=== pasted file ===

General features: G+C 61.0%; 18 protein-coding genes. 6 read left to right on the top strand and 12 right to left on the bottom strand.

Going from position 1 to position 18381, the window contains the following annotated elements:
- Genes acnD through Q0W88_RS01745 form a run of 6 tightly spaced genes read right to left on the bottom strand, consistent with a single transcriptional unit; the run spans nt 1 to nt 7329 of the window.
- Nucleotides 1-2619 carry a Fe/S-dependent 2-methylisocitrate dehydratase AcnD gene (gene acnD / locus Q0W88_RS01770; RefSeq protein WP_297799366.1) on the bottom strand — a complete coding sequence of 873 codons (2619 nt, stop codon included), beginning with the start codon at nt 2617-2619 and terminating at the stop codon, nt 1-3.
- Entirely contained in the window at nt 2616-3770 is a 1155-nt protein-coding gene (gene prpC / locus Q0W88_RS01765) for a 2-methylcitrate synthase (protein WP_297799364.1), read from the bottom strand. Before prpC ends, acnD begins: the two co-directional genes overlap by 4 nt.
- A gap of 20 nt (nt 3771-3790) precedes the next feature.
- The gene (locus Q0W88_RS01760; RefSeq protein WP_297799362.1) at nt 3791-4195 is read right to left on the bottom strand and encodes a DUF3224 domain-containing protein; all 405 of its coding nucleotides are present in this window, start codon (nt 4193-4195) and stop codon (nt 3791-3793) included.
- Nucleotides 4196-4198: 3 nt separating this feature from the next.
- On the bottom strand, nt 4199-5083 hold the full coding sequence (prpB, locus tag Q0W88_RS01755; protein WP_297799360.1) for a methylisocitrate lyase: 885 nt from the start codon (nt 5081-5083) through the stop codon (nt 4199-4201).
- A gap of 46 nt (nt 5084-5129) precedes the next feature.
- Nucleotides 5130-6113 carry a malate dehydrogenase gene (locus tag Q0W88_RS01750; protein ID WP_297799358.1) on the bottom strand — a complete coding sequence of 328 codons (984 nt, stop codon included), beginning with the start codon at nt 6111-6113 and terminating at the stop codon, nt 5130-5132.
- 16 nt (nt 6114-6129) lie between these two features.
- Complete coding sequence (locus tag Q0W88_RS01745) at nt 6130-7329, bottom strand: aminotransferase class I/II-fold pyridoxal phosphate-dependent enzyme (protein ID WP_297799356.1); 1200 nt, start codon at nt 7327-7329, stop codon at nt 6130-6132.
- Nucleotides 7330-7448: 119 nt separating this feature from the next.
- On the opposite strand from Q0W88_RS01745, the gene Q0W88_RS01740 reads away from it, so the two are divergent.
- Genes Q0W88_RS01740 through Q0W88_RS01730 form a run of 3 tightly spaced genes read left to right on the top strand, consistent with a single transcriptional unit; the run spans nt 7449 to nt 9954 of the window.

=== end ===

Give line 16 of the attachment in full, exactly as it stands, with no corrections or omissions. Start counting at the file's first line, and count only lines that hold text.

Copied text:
- Genes Q0W88_RS01740 through Q0W88_RS01730 form a run of 3 tightly spaced genes read left to right on the top strand, consistent with a single transcriptional unit; the run spans nt 7449 to nt 9954 of the window.